"The second part of my inflammation-busting age-prolonging hormone plan is coming off the Pill. At the age of 50, I’m still on a low-oestrogen combined Pill (Mercilon) as a means to regulate nasty periods. “That means your body has completely stopped producing its own progesterone, and the synthetic version in the Pill (called progestin) is not at all equivalent,” says Roked.

“It has none of the mood-calming benefits the female sex hormone progesterone has. A lack of it in the body can lead to increased anxiety and insomnia.” That’s a bit of an eye-opener. I was labouring under the illusion that the Pill was keeping both my progesterone and oestrogen topped up, rather than hampering their levels. After so many sleepless years, could progesterone supplementation be the answer?

Did it work?

"First the DHEA. No kidding about hit and miss. Roked warns that DHEA can give you oily breakouts and certainly, every time I take a ten mg capsule (initially every other day) I suffer something between an oily breakout and an allergic rash that takes days to calm down. “That’s a sign the dosage is too high, so take it less regularly,” advises Roked. I dial things down from once every three days to taking one pill a week, but the rashes keep coming. Let’s just say I’m not sure about this one – although, now I know it is important, the fact that I at this point have stopped using it altogether is stressing me out. Which doesn’t help.

"Part of Roked’s telomere-stretching plan from the off was to help me transition from the Pill to HRT (hormone replacement therapy). I’ll talk more about that in the next article, but I can confirm that taking body-identical progesterone (as a pill, which is the only form that gives you the sleep benefits), derived from wild yams and soy, has improved my sleep, and did so within days of starting to take it. I still wake up at all hours, but then fall asleep again, which certainly wasn’t the case before. For me it’s a significant win, and hopefully the first clear sign that my live-longer programme is bearing fruit."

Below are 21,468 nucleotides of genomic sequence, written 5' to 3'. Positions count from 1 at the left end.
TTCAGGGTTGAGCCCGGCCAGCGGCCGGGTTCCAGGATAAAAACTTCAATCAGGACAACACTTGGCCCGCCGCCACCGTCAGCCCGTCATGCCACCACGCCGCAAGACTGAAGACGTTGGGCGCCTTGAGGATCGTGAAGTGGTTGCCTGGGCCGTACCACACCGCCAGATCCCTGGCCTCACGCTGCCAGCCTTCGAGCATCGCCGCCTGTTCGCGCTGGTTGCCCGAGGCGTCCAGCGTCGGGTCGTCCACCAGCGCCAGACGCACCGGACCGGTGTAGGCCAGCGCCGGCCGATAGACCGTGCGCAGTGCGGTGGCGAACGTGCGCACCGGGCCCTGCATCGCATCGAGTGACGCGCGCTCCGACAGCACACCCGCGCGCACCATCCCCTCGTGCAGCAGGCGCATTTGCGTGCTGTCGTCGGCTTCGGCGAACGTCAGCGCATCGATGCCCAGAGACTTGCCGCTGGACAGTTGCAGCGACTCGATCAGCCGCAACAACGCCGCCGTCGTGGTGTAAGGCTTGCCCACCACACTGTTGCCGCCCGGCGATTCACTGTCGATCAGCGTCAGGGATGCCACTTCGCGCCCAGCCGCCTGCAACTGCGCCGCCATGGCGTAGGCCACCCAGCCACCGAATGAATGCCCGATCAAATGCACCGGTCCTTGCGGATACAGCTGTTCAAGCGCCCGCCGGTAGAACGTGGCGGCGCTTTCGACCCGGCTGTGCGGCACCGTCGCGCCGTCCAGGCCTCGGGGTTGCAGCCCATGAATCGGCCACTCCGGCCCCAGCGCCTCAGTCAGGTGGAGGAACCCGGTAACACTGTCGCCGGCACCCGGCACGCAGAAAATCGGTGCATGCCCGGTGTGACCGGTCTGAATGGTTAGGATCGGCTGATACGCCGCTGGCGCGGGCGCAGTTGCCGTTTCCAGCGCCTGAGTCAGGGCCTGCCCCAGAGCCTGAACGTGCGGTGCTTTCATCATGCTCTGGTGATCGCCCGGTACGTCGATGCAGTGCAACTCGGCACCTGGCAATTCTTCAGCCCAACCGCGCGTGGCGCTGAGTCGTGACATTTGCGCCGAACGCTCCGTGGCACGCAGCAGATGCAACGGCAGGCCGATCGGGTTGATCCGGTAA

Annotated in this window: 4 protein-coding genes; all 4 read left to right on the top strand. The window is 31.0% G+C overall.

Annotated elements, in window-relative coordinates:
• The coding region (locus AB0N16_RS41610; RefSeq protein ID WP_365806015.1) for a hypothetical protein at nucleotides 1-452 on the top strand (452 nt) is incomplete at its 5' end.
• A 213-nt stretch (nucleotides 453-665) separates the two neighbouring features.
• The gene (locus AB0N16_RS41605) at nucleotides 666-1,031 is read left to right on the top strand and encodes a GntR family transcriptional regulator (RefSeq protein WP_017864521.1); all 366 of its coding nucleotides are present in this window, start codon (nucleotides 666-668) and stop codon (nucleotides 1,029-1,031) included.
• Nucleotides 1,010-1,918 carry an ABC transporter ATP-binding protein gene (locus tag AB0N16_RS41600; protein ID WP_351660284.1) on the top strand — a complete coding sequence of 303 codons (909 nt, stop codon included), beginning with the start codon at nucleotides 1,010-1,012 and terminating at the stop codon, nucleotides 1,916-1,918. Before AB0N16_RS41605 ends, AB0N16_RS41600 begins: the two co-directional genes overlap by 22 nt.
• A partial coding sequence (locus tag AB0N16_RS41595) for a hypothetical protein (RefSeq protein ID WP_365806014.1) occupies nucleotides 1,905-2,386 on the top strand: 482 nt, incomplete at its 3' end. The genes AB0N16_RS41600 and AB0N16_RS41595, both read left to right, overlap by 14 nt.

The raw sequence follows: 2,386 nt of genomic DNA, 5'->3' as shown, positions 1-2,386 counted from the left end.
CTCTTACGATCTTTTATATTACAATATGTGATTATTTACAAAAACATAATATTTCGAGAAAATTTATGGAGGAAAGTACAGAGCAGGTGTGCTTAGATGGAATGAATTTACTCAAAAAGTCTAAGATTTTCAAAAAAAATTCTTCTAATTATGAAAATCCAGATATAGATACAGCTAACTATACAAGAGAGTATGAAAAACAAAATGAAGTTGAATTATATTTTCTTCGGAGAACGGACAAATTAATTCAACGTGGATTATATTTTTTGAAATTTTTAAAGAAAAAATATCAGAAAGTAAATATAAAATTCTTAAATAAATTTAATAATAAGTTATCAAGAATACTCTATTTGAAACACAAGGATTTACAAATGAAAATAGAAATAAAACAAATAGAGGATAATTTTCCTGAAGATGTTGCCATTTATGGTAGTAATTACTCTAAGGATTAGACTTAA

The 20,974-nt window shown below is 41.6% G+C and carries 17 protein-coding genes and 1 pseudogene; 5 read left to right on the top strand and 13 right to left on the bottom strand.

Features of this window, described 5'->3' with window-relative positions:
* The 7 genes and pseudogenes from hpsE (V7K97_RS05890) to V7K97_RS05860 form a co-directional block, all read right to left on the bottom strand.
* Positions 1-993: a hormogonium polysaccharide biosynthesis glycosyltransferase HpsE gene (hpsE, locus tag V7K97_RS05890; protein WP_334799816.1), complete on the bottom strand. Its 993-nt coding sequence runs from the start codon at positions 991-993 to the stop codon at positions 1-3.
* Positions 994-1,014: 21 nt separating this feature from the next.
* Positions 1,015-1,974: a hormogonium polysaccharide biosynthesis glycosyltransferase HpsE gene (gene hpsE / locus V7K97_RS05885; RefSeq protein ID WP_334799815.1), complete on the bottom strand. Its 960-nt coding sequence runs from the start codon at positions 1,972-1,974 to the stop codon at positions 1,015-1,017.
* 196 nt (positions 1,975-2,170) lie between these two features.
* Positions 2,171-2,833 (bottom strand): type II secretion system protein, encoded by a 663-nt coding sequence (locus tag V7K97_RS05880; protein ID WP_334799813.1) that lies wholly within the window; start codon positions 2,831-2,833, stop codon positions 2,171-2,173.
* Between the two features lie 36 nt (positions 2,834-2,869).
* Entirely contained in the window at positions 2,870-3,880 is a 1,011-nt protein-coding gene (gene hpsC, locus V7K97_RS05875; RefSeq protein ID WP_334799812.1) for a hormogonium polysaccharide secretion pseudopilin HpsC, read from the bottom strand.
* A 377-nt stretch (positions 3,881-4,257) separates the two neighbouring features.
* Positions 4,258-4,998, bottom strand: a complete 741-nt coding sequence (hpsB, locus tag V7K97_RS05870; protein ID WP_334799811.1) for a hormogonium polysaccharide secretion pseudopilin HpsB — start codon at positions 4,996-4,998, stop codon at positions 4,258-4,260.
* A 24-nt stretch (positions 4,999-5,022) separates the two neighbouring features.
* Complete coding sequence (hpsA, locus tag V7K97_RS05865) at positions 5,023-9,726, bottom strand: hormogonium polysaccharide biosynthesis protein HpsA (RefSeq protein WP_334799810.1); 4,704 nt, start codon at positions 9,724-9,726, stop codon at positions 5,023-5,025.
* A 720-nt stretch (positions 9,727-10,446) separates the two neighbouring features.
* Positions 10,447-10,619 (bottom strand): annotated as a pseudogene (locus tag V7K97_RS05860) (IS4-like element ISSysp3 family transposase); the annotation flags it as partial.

Ingeborg van Lotringen is author of Great Skin: secrets the beauty industry doesn’t tell you , £10.19). Follow her story by signing up to our newsletter.

Dr Sohere Roked’s Real Age (Telomere) Test, including an in-depth consultation to assess the results, is £750.

Reduce My Internal Age test costs vary (different tests may be needed for different people), but is typically around £2,500 for all the tests and two consultations per month over six months. The medication and supplements are extra. For more information, go to www.drsohereroked.co.uk